Beleaguered firms are lodging claims for money lost because of the controversial project at the rate of more than 10 a month.
Almost 300 businesses in Edinburgh city centre said they have lost out financially because of the tram works that have shut down key thoroughfares for months at a time and decimated shopper numbers.
The latest figure of 298 given to The Herald is a rise of 75 from April. It is thought this tranche involves claims totalling between £7m and £10m, with compensation coming in the form of cuts of potentially more than 20% on annual rates bills or a similar package.
Business leaders believe this is just the start of a flood of claims as shops and other firms in surrounding streets – not just those who face on to tram works – now bid for compensation.
Shop owner and West End Association member Michael Apter said: "The trams will end up costing £1 billion to build but will cost the city £1bn in lost profits."
The Lothian Regional Assessor has agreed about 60 businesses in Shandwick Place – an area badly affected by the tram works – can be part of a specific compensation deal which includes backdated rebates.
But near neighbours, who say they have been just as badly damaged, are not included.
As well as across the west end, claims are now in from businesses in Rose Street, George Street, Frederick Street and Hanover Street.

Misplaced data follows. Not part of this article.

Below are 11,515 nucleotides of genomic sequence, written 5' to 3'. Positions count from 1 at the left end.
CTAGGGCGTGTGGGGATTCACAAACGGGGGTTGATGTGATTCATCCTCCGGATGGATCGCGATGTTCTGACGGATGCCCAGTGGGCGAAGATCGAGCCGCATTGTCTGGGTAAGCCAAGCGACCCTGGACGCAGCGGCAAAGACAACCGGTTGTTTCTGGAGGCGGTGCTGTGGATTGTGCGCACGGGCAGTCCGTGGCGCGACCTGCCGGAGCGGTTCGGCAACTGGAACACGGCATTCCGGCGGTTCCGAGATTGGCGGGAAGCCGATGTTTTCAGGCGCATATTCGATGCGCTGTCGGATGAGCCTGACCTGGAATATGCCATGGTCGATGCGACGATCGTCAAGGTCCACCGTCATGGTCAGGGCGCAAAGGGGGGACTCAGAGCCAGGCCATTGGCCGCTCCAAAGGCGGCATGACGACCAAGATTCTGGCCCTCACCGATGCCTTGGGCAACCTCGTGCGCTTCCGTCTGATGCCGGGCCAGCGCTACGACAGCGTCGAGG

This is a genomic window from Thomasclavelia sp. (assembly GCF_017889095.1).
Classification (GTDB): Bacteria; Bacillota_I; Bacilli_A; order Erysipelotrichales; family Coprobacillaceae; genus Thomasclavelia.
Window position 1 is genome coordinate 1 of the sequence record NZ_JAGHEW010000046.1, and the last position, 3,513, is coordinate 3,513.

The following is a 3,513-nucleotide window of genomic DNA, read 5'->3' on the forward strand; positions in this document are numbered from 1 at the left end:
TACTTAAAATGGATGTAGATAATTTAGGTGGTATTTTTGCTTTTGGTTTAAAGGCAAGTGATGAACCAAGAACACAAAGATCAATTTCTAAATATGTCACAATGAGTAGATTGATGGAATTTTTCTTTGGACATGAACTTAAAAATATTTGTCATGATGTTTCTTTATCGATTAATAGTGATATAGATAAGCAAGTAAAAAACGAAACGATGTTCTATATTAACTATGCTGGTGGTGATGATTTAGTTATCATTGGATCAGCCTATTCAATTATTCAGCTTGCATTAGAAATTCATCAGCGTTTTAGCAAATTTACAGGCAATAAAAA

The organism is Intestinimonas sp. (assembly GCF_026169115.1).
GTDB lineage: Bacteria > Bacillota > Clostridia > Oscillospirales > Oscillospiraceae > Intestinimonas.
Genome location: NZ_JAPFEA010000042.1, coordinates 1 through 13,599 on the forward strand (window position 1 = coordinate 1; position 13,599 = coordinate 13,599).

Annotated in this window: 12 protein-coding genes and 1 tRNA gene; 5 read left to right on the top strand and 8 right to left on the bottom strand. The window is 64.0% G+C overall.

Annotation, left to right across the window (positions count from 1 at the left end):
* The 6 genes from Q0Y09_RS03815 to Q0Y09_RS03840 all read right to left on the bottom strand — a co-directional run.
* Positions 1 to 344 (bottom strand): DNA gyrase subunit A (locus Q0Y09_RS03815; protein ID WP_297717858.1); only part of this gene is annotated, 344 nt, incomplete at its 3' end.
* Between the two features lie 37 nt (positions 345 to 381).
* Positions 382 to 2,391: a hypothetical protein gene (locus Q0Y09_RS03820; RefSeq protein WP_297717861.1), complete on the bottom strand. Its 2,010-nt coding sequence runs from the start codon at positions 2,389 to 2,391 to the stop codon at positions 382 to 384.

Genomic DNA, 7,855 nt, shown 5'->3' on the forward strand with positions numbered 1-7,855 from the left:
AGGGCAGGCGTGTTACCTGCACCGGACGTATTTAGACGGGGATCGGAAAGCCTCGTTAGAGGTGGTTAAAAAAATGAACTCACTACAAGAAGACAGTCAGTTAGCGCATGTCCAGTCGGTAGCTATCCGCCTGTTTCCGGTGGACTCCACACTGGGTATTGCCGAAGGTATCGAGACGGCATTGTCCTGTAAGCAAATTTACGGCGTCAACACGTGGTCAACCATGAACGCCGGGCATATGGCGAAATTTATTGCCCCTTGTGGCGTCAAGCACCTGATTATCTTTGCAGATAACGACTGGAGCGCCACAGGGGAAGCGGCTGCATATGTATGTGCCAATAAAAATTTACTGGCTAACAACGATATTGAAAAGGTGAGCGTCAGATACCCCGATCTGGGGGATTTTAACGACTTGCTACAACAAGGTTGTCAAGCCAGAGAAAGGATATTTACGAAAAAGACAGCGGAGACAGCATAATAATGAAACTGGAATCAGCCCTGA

Mr Apter said it was imperative there was parity with compensation. He runs Paper Tiger in Stafford Street – one of many businesses in areas near roads dug up for the tram works which have lodged claims.
He said: "A business that is 25 metres from my front door is able to claim there has been a material change in circumstance but we are not. It is nonsense. I know what it has cost our business over the past five years.
"It has had a catastrophic effect on trade. Shandwick Place was closed for nine months in 2008 and is due to be closed until the fourth quarter of next year."
After lodging similar claims to the Shandwick Place shops, around 100 businesses on Princes Street could be next to receive compensation. For major stores such as Debenhams and Primark, which each pay more than £1.2m in rates, this would mean a yearly saving of £240,000 apiece.
The payouts would mean a bigger price to the taxpayer, already facing the £776m bill (up from £545m) for the 11-mile tram route between Edinburgh Airport and St Andrew Square.
Hundreds of smaller firms in the city's west end are also now pushing for the rates reduction that would save them between £5000 and £10,000 a year.
Graeme Strachan, depute assessor, said: "There are currently 298 appeals lodged with the Joint Board relating to tram work disruption. Most of these relate to properties located directly along the route of the tramway. Appeals have also been lodged from streets in close proximity to the tram works.
"All appeals currently lodged require to be dealt with by December 31, 2013.
Lesley Hinds, Edinburgh's transport convener, welcomed the agreement to compensate Shandwick Place firms and added the council is optimistic more will be granted.